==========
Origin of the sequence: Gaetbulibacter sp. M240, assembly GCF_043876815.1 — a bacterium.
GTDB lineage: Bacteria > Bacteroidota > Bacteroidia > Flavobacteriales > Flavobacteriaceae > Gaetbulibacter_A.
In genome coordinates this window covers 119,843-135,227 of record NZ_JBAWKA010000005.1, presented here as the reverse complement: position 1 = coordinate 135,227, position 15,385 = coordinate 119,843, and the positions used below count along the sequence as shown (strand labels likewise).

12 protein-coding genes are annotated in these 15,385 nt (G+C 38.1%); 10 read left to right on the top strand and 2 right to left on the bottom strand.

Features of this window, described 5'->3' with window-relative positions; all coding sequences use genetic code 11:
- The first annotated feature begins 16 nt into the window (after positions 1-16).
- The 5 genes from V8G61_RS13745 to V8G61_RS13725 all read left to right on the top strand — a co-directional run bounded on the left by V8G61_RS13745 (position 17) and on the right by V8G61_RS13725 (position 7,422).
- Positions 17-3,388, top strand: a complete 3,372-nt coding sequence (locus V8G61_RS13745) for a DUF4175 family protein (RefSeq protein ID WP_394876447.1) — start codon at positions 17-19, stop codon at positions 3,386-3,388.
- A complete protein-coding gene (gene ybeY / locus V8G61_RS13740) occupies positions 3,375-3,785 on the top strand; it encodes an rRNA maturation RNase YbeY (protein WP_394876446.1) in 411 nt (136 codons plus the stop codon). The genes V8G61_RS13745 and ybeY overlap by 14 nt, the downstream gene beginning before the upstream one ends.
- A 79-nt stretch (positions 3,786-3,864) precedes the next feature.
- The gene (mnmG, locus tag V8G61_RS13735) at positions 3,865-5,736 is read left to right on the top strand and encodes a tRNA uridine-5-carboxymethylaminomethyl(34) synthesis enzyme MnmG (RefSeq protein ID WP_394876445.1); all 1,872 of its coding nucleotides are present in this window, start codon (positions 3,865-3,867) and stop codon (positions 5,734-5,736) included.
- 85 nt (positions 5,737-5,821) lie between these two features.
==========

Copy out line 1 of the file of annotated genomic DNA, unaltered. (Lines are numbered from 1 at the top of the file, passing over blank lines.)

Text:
Origin of the sequence: Gaetbulibacter sp. M240, assembly GCF_043876815.1 — a bacterium.